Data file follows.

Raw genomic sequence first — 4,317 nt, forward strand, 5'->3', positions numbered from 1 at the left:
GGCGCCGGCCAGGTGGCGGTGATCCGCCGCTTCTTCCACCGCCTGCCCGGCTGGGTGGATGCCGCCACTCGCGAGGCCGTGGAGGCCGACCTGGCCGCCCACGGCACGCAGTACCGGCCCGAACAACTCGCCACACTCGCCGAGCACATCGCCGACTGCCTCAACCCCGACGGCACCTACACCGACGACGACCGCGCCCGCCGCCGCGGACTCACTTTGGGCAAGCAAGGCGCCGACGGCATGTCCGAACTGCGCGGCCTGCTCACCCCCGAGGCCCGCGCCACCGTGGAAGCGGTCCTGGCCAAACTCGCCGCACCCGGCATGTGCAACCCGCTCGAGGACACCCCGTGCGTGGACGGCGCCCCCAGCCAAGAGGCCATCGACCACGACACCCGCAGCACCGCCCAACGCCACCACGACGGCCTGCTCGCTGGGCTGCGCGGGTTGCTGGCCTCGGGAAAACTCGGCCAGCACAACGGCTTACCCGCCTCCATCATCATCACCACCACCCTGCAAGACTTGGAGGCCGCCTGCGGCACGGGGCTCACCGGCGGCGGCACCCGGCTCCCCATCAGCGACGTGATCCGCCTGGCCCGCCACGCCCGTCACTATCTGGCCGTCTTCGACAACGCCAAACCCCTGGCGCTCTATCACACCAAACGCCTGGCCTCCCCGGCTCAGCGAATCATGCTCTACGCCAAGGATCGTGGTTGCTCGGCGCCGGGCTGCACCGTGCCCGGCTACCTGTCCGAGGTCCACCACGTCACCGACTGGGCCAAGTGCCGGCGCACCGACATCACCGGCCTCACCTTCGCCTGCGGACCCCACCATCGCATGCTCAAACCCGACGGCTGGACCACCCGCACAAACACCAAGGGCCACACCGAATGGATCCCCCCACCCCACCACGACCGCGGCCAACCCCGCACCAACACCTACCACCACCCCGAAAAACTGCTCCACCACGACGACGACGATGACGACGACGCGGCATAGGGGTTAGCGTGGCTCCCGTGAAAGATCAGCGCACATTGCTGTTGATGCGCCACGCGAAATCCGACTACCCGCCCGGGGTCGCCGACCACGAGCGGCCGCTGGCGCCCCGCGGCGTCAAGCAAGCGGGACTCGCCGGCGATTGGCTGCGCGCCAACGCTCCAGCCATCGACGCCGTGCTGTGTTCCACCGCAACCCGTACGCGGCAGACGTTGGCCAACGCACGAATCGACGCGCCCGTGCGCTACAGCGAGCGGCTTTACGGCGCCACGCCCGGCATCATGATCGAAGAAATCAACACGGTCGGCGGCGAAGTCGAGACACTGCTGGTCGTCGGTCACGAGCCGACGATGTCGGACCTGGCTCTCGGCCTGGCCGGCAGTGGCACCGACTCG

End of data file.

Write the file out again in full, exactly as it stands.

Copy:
Raw genomic sequence first — 4,317 nt, forward strand, 5'->3', positions numbered from 1 at the left:
GGCGCCGGCCAGGTGGCGGTGATCCGCCGCTTCTTCCACCGCCTGCCCGGCTGGGTGGATGCCGCCACTCGCGAGGCCGTGGAGGCCGACCTGGCCGCCCACGGCACGCAGTACCGGCCCGAACAACTCGCCACACTCGCCGAGCACATCGCCGACTGCCTCAACCCCGACGGCACCTACACCGACGACGACCGCGCCCGCCGCCGCGGACTCACTTTGGGCAAGCAAGGCGCCGACGGCATGTCCGAACTGCGCGGCCTGCTCACCCCCGAGGCCCGCGCCACCGTGGAAGCGGTCCTGGCCAAACTCGCCGCACCCGGCATGTGCAACCCGCTCGAGGACACCCCGTGCGTGGACGGCGCCCCCAGCCAAGAGGCCATCGACCACGACACCCGCAGCACCGCCCAACGCCACCACGACGGCCTGCTCGCTGGGCTGCGCGGGTTGCTGGCCTCGGGAAAACTCGGCCAGCACAACGGCTTACCCGCCTCCATCATCATCACCACCACCCTGCAAGACTTGGAGGCCGCCTGCGGCACGGGGCTCACCGGCGGCGGCACCCGGCTCCCCATCAGCGACGTGATCCGCCTGGCCCGCCACGCCCGTCACTATCTGGCCGTCTTCGACAACGCCAAACCCCTGGCGCTCTATCACACCAAACGCCTGGCCTCCCCGGCTCAGCGAATCATGCTCTACGCCAAGGATCGTGGTTGCTCGGCGCCGGGCTGCACCGTGCCCGGCTACCTGTCCGAGGTCCACCACGTCACCGACTGGGCCAAGTGCCGGCGCACCGACATCACCGGCCTCACCTTCGCCTGCGGACCCCACCATCGCATGCTCAAACCCGACGGCTGGACCACCCGCACAAACACCAAGGGCCACACCGAATGGATCCCCCCACCCCACCACGACCGCGGCCAACCCCGCACCAACACCTACCACCACCCCGAAAAACTGCTCCACCACGACGACGACGATGACGACGACGCGGCATAGGGGTTAGCGTGGCTCCCGTGAAAGATCAGCGCACATTGCTGTTGATGCGCCACGCGAAATCCGACTACCCGCCCGGGGTCGCCGACCACGAGCGGCCGCTGGCGCCCCGCGGCGTCAAGCAAGCGGGACTCGCCGGCGATTGGCTGCGCGCCAACGCTCCAGCCATCGACGCCGTGCTGTGTTCCACCGCAACCCGTACGCGGCAGACGTTGGCCAACGCACGAATCGACGCGCCCGTGCGCTACAGCGAGCGGCTTTACGGCGCCACGCCCGGCATCATGATCGAAGAAATCAACACGGTCGGCGGCGAAGTCGAGACACTGCTGGTCGTCGGTCACGAGCCGACGATGTCGGACCTGGCTCTCGGCCTGGCCGGCAGTGGCACCGACTCG